Autism decision shows mental health funding discrepancies

When the Supreme Court of Canada ruled last fall that our provincial government is not required to pay for the autism treatment known as Lovaas or Applied Behavioural Analysis (ABA), it sparked a frenzy of protest.

Advocacy groups, parents and the general public raised their voices against what they saw as a discriminatory system and many were surprised to learn that the government does not have to cover all treatments that are considered medically necessary.

In fact, the court said that our health system does not promise any Canadian will receive funding for all medically required treatment, but only funding for "core services". All non-core services are left to each province's individual discretion and then to the pocketbooks of the citizens.

What we have in Canada is a partial health plan and universal health care doesn't really mean what it implies. Health care providers have always known this.

Although there is still some debate over whether the ABA intensive autism therapy is medically necessary, advocates and medical professionals agree that evidence shows its results are promising and at the very least warrant more research.

In my opinion, this is the kind of research the government should be funding in order to determine the exact value of the treatment. We rely far too heavily on the private sector for health research. There are some treatments and conditions that are unlikely to attract private sector funding.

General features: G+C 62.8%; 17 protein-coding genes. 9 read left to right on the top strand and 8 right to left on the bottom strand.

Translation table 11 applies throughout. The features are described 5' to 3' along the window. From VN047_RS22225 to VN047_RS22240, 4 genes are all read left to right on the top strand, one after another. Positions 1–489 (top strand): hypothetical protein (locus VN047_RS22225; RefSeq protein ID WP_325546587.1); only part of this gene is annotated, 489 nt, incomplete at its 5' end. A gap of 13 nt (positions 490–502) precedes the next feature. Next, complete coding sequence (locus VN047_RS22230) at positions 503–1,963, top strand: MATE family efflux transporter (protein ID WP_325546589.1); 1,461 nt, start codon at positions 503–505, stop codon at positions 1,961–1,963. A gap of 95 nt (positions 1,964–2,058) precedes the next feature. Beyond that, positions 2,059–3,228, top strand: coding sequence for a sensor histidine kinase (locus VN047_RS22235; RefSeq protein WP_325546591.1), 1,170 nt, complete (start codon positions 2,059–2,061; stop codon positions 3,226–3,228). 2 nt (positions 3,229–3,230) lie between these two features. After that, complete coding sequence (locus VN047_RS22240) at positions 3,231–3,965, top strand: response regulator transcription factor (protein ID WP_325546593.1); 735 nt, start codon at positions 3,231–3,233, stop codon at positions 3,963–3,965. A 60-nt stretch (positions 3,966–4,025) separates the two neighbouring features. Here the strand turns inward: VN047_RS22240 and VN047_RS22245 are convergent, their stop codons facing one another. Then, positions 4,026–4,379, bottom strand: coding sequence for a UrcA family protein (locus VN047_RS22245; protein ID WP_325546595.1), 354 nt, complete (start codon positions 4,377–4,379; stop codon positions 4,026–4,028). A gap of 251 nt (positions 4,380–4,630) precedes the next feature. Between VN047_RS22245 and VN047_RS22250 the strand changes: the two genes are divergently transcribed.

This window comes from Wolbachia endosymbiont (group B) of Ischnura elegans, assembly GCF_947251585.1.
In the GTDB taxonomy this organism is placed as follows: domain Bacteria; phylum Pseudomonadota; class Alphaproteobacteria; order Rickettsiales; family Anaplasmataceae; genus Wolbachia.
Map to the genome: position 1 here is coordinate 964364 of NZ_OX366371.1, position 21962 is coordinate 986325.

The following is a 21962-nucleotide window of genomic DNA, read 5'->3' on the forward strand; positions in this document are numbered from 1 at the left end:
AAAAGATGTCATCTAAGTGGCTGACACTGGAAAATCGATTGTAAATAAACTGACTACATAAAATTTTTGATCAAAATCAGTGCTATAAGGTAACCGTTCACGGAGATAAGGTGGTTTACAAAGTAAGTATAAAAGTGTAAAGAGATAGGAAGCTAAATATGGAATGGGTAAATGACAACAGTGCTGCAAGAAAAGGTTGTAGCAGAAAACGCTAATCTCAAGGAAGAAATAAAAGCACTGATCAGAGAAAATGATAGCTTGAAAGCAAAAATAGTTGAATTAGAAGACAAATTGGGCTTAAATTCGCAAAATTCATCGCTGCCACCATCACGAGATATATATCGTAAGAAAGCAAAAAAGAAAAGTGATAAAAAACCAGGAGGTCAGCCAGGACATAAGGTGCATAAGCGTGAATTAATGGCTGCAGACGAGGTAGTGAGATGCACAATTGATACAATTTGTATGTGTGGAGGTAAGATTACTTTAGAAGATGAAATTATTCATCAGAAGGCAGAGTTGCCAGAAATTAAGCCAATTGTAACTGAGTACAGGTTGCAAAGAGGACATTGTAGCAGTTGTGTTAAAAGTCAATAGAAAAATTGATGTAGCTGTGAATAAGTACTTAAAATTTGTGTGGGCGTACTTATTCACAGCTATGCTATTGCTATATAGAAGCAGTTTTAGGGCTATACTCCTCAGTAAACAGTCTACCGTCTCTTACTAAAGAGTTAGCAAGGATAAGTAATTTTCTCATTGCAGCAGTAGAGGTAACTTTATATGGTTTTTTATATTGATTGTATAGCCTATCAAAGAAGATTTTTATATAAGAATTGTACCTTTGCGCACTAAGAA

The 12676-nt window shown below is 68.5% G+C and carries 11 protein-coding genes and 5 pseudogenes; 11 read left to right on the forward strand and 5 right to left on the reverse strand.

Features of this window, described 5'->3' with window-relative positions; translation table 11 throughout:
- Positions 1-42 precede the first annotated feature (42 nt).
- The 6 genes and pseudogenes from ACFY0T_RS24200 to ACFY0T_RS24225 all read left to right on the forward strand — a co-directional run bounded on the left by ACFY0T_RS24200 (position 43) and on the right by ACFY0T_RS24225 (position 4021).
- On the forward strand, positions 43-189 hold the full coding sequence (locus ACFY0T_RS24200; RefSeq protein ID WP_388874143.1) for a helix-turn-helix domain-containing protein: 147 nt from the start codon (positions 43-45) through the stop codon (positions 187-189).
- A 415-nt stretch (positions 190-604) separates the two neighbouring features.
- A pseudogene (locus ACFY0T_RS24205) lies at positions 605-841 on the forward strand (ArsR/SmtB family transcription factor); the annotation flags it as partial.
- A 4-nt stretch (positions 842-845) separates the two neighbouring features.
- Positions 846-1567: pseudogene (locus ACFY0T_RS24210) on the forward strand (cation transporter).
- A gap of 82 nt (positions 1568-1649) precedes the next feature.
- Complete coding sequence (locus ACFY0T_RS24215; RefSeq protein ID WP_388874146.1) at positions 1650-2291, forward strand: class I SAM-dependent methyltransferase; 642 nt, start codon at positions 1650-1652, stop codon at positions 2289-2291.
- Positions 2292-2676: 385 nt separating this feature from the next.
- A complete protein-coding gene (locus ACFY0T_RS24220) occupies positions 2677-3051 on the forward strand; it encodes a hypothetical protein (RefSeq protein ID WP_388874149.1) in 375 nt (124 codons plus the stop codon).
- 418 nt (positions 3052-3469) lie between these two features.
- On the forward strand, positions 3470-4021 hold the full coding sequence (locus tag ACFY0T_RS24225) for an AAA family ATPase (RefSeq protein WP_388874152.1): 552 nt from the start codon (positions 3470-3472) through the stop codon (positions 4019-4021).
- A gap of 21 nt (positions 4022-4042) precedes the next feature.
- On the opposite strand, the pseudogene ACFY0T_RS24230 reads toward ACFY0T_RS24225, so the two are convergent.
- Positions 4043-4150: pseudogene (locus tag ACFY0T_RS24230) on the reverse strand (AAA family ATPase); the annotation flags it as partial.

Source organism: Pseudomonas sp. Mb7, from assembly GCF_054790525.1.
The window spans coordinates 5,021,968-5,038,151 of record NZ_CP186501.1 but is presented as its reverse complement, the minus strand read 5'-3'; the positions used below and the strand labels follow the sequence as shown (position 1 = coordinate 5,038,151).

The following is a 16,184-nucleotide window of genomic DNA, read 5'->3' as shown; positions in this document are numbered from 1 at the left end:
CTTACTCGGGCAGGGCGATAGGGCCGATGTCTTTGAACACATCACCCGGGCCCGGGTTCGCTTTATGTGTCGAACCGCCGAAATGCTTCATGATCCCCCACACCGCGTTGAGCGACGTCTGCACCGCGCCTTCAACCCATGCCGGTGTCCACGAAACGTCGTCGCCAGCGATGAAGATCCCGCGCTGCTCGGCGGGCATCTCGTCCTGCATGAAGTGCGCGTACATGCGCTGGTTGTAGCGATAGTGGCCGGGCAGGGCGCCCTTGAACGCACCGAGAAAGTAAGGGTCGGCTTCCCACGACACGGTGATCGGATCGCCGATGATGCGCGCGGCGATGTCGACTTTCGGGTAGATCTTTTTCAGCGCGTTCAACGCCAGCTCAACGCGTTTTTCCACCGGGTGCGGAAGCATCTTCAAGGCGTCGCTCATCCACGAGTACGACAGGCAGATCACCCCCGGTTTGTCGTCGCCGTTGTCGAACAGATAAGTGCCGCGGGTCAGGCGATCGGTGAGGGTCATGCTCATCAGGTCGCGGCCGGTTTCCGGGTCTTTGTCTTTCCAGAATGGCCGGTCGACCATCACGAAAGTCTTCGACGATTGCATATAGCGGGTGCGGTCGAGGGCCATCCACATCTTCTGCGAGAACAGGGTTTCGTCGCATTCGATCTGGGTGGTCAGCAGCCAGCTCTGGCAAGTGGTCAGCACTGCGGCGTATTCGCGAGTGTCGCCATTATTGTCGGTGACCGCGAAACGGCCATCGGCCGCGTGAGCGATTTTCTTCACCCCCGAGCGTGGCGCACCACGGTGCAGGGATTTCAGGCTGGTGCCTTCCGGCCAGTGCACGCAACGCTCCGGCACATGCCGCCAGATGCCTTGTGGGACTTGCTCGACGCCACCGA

However, the real debate here rests not in whether the treatment is valuable or even necessary, but simply in the fact that it is not considered 'core' and therefore is at the discretion of the provinces to fund or not. With a per person price tag of $60,000 per year, it's not surprising that governments want to avoid paying if they can legally do so.

Unfortunately, there has been no public debate on what constitutes core services. Many currently funded services and treatments would likely not withstand close scrutiny as core services.

Also, many expensive treatments designed to prolong the life of people who are terminally ill are covered while children are being denied treatments like ABA that are less costly considering the years of life affected.

This looks like another example of stigmatization of mental illness, the same factor that results in psychiatric patients always getting the crummiest, most run down wing of the General Hospital or the mentally ill homeless people failing to elicit the philanthropic zeal of a natural disaster. Why is it that people left homeless as the result of fire or tsunami get help from all quarters, while we can't provide basic housing for those who are homeless as a result of various conditions and circumstances just as truly beyond their control?

 

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